Among the most intriguing illustrations of “mind time” is the incredible elasticity of how we experience time. (“Where is it, this present?,” William James famously wondered. “It has melted in our grasp, fled ere we could touch it, gone in the instant of becoming.”) For instance, Hammond points out, we slow time down when gripped by mortal fear — the cliche about the slow-motion car crash is, in fact, a cognitive reality. This plays out even in situations that aren’t life-or-death per se but are still associated with strong feelings of fear. Hammond points to a study in which people with arachnophobia were asked to look at spiders — the very object of their intense fear — for 45 seconds and they overestimated the elapsed time. The same pattern was observed in novice skydivers, who estimated the duration of their peers’ falls as short, whereas their own, from the same altitude, were deemed longer.

Inversely, time seems to speed up as we get older — a phenomenon of which competing theories have attempted to make light. One, known as the “proportionality theory,” uses pure mathematics, holding that a year feels faster when you’re 40 than when you’re 8 because it only constitutes one fortieth of your life rather than a whole eighth. Among its famous proponents are Vladimir Nabokov and William James. But Hammond remains unconvinced:

The problem with the proportionality theory is that it fails to account for the way we experience time at any one moment. We don’t judge one day in the context of our whole lives. If we did, then for a 40-year-old every single day should flash by because it is less than one fourteen-thousandth of the life they’ve had so far. It should be fleeting and inconsequential, yet if you have nothing to do or an enforced wait at an airport for example, a day at 40 can still feel long and boring and surely longer than a fun day at the seaside packed with adventure for a child. … It ignores attention and emotion, which … can have a considerable impact on time perception.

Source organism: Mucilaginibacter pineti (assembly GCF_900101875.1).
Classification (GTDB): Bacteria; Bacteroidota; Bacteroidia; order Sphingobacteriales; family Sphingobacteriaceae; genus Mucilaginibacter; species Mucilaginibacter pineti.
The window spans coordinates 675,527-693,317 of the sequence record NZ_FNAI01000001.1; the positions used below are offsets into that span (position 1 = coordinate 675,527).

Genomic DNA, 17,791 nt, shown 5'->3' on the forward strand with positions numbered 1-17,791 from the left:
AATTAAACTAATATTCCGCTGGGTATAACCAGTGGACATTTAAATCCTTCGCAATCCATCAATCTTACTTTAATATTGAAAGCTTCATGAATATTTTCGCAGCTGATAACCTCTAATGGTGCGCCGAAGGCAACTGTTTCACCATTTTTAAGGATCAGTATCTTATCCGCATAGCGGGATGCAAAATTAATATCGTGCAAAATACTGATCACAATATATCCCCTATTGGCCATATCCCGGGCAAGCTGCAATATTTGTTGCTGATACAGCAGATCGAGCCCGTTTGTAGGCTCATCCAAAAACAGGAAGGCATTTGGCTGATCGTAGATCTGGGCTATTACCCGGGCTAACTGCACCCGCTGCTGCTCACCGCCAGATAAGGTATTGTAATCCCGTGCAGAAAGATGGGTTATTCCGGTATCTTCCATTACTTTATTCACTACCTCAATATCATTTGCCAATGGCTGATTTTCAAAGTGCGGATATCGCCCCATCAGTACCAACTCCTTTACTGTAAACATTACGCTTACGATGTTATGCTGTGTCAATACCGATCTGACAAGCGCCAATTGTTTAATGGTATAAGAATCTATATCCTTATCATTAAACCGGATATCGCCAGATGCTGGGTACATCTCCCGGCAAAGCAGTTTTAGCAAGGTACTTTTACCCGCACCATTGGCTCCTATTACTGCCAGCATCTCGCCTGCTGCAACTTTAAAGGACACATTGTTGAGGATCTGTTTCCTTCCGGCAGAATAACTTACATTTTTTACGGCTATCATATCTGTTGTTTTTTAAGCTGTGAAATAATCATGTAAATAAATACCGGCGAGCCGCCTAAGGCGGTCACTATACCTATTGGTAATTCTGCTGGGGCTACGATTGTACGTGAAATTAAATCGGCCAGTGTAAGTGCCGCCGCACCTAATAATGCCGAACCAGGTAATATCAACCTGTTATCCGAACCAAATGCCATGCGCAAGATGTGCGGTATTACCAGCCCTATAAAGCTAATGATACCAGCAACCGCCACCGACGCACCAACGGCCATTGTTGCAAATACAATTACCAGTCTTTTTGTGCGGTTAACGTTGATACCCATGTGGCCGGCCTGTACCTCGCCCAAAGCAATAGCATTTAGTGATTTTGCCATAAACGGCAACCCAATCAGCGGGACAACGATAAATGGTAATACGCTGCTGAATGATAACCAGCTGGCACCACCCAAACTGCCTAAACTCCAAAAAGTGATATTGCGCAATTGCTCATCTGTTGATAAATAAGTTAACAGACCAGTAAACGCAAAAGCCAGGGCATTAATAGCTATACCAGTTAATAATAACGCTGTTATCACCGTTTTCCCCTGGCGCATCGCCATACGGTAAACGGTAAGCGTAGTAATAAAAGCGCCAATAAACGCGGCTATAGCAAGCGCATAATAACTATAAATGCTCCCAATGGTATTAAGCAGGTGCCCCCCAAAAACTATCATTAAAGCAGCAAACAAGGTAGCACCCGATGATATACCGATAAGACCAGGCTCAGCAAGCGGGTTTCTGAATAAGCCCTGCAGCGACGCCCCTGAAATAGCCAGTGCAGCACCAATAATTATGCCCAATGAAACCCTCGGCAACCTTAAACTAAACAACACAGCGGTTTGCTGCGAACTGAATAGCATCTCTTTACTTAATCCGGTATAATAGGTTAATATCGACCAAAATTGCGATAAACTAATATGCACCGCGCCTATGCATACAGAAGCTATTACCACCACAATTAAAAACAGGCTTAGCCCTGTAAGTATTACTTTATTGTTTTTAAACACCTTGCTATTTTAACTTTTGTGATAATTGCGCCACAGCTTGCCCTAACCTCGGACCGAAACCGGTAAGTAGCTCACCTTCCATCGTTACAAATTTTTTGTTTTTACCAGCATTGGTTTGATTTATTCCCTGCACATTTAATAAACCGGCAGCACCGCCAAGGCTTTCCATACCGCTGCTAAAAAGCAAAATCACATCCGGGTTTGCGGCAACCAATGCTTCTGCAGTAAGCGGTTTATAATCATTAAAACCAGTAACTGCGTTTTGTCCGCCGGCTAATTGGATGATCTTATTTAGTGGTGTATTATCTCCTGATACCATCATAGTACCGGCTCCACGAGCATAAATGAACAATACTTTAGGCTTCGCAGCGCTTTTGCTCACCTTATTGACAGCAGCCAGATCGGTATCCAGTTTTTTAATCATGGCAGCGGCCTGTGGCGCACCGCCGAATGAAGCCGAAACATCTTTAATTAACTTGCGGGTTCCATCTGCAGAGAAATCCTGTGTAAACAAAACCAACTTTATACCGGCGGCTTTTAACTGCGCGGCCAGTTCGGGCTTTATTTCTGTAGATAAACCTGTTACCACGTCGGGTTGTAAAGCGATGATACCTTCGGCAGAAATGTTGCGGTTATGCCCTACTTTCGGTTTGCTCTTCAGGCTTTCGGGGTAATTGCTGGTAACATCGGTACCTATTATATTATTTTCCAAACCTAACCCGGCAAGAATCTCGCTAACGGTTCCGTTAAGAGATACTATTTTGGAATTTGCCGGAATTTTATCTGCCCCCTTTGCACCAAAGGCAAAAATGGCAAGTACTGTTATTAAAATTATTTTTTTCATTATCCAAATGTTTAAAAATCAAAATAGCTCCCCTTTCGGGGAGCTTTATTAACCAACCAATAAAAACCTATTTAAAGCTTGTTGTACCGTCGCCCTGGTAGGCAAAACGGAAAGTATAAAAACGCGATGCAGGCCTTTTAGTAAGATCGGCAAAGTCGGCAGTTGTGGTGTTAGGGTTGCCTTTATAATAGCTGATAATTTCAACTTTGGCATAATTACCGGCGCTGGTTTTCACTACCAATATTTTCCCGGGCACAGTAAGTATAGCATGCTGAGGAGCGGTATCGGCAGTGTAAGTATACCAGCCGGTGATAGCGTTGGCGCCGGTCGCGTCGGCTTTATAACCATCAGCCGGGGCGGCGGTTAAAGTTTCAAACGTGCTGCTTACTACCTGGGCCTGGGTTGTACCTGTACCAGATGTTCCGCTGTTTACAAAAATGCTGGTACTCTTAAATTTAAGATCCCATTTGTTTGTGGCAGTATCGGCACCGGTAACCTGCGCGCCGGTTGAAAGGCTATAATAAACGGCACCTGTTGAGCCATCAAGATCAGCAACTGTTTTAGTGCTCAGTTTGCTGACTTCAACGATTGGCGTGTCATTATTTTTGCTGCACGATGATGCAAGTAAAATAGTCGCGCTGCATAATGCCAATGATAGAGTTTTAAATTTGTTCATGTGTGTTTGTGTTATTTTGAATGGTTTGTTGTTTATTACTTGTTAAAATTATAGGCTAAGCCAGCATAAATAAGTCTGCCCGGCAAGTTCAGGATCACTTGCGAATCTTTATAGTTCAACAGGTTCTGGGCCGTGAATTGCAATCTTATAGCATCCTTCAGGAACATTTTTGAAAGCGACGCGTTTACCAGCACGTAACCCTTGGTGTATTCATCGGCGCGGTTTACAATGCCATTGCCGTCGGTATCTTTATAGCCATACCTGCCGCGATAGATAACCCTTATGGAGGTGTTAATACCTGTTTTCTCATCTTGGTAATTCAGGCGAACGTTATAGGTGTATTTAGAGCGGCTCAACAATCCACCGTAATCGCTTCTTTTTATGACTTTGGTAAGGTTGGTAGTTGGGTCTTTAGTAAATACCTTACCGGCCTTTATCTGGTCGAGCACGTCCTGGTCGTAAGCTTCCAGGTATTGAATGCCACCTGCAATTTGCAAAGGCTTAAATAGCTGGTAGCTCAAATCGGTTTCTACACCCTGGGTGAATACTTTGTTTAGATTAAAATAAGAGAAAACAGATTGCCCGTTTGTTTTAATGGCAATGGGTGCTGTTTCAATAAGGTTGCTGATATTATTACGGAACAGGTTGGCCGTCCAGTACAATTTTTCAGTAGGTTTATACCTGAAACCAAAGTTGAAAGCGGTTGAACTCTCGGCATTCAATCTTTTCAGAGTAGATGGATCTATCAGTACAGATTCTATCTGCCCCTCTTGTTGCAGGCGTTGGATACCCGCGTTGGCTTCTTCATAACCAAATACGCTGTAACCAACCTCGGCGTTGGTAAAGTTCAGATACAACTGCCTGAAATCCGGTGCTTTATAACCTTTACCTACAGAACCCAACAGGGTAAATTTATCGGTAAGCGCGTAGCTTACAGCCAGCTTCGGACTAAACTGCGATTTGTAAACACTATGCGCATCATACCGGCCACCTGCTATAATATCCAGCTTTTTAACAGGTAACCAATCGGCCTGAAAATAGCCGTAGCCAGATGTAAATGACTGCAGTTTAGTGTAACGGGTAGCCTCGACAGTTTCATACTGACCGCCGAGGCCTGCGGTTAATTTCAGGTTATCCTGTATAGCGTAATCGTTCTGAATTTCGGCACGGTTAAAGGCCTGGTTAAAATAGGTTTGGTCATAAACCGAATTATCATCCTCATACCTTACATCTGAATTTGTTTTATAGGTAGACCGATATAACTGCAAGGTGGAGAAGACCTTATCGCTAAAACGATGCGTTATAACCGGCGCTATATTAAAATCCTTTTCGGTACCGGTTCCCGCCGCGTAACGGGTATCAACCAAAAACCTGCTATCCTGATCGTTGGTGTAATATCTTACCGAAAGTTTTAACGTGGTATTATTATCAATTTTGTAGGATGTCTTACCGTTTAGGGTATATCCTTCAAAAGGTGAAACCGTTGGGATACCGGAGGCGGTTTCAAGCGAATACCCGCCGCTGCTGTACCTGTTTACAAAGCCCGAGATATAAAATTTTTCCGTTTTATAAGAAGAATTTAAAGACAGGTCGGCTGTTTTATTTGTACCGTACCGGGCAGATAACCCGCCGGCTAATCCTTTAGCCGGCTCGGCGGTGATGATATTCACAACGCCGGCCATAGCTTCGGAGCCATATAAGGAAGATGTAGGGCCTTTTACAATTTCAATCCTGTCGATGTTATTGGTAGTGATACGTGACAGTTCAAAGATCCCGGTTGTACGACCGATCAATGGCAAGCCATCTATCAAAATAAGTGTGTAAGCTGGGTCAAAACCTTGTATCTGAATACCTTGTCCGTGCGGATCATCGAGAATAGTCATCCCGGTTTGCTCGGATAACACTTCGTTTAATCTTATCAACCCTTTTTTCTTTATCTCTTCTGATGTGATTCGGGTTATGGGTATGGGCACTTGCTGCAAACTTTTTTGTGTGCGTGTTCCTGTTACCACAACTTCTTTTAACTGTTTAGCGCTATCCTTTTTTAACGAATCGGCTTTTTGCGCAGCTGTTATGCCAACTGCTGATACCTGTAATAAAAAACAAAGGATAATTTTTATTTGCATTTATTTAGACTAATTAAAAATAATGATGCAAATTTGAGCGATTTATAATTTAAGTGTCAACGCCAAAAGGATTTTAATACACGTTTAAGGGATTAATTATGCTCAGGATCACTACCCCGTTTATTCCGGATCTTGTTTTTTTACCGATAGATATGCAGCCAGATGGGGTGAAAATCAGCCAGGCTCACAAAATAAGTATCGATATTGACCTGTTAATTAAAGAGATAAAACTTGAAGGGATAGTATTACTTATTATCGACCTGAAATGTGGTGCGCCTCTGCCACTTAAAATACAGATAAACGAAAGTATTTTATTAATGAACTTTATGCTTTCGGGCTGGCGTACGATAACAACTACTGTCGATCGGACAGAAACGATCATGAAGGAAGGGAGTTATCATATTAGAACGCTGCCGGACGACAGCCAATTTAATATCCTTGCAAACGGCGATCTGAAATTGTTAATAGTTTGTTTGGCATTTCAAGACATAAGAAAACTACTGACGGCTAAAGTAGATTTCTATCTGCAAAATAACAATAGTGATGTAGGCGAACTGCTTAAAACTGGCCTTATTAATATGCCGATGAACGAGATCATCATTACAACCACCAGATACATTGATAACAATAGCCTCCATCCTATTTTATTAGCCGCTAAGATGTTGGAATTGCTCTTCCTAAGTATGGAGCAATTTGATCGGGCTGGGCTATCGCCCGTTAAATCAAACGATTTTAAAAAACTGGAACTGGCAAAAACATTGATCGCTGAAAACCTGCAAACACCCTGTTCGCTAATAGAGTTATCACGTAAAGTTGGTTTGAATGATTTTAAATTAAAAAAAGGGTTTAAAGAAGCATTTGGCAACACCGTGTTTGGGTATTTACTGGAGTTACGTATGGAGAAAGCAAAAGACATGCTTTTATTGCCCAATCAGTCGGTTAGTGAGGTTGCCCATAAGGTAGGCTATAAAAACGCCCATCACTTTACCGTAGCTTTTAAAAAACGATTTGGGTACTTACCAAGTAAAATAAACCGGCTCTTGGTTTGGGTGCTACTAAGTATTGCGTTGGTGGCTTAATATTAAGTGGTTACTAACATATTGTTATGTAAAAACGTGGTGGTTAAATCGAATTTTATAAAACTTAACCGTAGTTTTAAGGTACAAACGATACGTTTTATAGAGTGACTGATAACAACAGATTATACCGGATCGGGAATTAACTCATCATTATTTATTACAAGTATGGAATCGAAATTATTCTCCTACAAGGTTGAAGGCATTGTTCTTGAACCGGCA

Another theory suggests that perhaps it is the tempo of life in general that has accelerated, making things from the past appear as slower, including the passage of time itself.

But one definite change does take place with age: As we grow older, we tend to feel like the previous decade elapsed more rapidly, while the earlier decades of our lives seem to have lasted longer. Similarly, we tend to think of events that took place in the past 10 years as having happened more recently than they actually did. (Quick: What year did the devastating Japanese tsunami hit? When did we love Maurice Sendak?) Conversely, we perceive events that took place more than a decade ago as having happened even longer ago. (When did Princess Diana die? What year was the Chernobyl disaster?) This, Hammond points out, is known as “forward telescoping”:

It is as though time has been compressed and — as if looking through a telescope — things seem closer than they really are. The opposite is called backward or reverse telescoping, also known as time expansion. This is when you guess that events happened longer ago than they really did. This is rare for distant events, but not uncommon for recent weeks.